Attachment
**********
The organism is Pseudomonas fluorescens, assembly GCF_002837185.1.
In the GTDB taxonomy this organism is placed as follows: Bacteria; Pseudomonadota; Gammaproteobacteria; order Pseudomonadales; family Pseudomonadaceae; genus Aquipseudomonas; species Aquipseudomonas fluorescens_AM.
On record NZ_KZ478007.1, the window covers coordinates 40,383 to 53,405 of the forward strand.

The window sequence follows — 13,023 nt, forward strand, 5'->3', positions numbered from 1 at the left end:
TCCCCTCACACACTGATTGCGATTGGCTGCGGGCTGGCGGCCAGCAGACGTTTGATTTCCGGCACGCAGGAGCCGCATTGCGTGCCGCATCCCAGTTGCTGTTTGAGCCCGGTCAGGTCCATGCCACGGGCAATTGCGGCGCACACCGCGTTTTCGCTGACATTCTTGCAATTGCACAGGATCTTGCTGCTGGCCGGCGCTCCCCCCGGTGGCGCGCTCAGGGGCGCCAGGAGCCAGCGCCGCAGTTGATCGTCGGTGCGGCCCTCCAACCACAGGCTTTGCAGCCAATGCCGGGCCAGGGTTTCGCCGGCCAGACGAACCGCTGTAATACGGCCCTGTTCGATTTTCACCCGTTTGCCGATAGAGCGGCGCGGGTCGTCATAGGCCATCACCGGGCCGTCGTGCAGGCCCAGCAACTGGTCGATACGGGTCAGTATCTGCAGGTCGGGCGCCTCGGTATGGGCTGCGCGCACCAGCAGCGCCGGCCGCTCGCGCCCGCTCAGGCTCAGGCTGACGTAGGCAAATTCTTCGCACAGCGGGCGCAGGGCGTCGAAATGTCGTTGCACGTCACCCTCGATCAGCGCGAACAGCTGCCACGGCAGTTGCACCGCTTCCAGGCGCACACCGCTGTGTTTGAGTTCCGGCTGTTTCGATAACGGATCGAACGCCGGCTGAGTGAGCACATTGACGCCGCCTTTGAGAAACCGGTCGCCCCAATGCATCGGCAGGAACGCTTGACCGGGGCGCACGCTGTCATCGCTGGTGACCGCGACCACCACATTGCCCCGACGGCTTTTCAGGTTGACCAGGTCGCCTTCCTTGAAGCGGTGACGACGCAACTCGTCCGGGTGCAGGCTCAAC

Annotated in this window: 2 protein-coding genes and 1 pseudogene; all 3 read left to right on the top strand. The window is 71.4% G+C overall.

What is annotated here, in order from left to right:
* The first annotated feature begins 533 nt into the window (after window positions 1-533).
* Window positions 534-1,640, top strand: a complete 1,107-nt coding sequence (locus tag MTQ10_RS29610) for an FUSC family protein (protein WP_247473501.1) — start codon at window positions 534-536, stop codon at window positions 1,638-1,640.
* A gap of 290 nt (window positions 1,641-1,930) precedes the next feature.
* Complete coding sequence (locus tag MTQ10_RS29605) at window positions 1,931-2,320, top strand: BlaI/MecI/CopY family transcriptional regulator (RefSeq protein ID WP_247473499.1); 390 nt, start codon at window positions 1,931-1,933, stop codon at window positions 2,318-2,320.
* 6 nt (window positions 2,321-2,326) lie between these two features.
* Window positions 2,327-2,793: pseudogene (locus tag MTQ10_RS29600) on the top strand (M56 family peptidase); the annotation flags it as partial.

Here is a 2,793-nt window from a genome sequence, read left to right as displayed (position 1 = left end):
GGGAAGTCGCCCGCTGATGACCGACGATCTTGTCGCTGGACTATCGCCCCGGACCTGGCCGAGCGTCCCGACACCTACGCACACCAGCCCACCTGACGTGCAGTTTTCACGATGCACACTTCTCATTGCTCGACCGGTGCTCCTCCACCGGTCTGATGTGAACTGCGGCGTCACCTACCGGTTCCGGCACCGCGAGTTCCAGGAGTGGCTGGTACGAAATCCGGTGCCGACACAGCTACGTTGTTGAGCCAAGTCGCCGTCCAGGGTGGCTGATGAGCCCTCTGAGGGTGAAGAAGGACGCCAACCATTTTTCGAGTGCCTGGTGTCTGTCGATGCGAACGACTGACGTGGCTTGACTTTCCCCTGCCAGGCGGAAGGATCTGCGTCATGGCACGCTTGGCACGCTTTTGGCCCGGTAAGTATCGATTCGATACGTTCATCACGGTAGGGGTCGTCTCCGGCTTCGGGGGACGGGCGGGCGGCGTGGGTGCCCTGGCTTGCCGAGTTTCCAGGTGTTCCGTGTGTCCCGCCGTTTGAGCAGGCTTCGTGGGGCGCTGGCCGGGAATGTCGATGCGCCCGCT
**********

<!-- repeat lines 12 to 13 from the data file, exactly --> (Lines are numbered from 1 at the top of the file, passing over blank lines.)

* 6 nt (window positions 2,321-2,326) lie between these two features.
* Window positions 2,327-2,793: pseudogene (locus tag MTQ10_RS29600) on the top strand (M56 family peptidase); the annotation flags it as partial.